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We've got a number of posts on No Jitter this week that address the migration from customer premises equipment (CPE) to cloud communications systems. Taken together, they reinforce the idea that, like any transition of an installed base from one technology to another, this migration is going to be a long one.

Two of our posts demonstrate the fact that you've got to listen to what vendors say, but also watch what they -- and their customers -- do. Writing about Avaya’s latest financial report, Dave Michels notes that the company saw year-over-year growth of 11% in its contact center business.

"Most of this revenue is attributed to premises-based solutions," Dave writes. "This conflicts with the widely held misperception that premises-based solutions are dying, though Avaya's cloud-related services grew to 11% of total revenue (9% last fiscal year)."

The story is similar for another major contact center vendor, Genesys. Sheila McGee-Smith's latest post on the company is titled, "Genesys, Cloud Believers," but the post makes clear that while Genesys may believe in the cloud, it's pretty ecumenical when it comes to the CPE-cloud issue.

After citing statistics that show the company's commitment to the cloud as its long-term path, Sheila quotes Genesys CEO Paul Segre: "We are totally committed to our premises customers. We have customers that want to move quickly, and we have customers that aren't ready to move (to the cloud). We respect and will support all of them."

My last proof point on this topic is Darin Ward's post,“How I Upgraded 50 Facilities to Cloud-Based Voice" a piece I can't recommend highly enough. Ward is a senior voice architect at a Fortune 500 company, and his nicely-written story is a window into the life and work of an erstwhile self-described "voice guru" who has navigated the transition from telecom to IT, and now must partner with colleagues inside and outside of his enterprise to plan and execute the upgrade described in the title.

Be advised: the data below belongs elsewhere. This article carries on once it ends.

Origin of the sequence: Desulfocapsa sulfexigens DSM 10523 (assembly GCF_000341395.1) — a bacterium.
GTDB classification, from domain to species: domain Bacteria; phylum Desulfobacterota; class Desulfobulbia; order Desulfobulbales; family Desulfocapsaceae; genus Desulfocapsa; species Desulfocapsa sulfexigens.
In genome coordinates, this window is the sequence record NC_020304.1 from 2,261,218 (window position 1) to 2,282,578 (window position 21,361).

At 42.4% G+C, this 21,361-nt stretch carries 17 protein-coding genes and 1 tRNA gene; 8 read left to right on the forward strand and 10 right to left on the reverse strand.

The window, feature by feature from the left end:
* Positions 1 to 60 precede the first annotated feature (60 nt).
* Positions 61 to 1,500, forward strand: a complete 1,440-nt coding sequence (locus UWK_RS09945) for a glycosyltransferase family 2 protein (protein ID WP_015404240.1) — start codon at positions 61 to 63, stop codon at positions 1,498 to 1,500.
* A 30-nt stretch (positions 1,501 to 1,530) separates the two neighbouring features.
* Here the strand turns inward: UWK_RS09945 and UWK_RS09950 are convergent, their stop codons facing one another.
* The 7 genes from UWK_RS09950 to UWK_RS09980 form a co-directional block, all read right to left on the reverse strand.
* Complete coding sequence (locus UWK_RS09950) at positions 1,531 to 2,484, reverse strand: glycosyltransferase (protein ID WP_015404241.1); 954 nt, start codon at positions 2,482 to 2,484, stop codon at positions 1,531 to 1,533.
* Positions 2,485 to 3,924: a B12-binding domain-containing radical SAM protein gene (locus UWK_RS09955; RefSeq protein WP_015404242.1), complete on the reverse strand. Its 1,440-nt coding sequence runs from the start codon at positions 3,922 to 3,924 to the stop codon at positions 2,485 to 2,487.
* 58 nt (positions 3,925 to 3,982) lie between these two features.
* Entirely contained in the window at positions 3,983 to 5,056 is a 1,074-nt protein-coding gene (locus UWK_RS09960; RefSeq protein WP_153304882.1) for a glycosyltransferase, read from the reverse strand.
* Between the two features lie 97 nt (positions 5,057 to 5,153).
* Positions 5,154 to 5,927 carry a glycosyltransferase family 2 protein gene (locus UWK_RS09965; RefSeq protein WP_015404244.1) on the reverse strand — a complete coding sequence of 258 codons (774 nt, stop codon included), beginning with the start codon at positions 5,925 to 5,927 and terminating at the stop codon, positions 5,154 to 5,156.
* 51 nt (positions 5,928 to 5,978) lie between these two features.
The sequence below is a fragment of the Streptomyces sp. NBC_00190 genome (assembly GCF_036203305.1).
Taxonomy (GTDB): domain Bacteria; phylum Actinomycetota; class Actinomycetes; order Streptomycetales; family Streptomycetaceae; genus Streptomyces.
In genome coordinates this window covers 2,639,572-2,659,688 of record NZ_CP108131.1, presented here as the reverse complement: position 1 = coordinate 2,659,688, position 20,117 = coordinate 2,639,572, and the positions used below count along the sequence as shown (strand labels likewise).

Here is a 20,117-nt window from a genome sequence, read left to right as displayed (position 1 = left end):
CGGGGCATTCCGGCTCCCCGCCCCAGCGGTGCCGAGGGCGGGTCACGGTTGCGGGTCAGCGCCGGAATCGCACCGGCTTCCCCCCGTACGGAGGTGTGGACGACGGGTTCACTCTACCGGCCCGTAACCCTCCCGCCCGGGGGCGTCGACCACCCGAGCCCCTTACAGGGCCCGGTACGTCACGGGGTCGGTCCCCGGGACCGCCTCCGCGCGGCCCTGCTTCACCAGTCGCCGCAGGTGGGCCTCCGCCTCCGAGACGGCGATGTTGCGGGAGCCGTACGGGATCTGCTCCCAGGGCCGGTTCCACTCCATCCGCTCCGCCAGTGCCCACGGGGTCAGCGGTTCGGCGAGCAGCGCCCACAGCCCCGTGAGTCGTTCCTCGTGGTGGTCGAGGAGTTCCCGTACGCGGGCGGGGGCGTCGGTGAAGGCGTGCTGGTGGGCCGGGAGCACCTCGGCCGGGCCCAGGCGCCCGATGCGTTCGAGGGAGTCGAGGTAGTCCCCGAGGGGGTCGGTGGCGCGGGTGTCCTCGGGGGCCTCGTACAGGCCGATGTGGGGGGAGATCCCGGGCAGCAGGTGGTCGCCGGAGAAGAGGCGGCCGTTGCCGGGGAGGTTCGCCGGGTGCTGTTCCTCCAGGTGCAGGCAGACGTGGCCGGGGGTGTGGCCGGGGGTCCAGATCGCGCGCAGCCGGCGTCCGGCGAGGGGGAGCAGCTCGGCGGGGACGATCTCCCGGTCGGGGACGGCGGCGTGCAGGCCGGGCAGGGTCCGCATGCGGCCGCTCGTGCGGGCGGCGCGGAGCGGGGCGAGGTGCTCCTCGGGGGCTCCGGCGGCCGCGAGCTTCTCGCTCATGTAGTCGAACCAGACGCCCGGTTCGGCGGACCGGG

Ironically, Ward's piece -- when set against the Michels and McGee-Smith posts -- shows why vendors are taking the positions they're taking relative to the cloud and CPE. A well-executed cloud migration isn't likely to be a flash-cut. Protecting the company's investment in communications and sustaining the same level of capabilities across the migration is a complex task for a project of any significant size. It's a project that requires coordination among multiple stakeholders. And it has to be led by someone who knows what they're doing.

Not every enterprise is going to have all of those elements in place, which could delay or lengthen a migration. Not every enterprise will be able to prioritize this kind of effort when weighed against its other IT priorities. Add it all up, and what you get across the industry is a prolonged technology transition.

Luckily, prolonged technology transitions are something we at Enterprise Connect feel very comfortable with; it's been a major topic at our event for most of the going-on-29 years we've run the show. So a good chunk of the program for Enterprise Connect Orlando 2019 is focused on just these kinds of migration issues. You can see the full program here; I encourage to register before Jan. 11, which is when rates for our Conference passes go up. I hope we'll see you in Orlando.

Eric Krapf
GM & Program Co-Chair Enterprise Connect & WorkSpace Connect
Publisher, No Jitter

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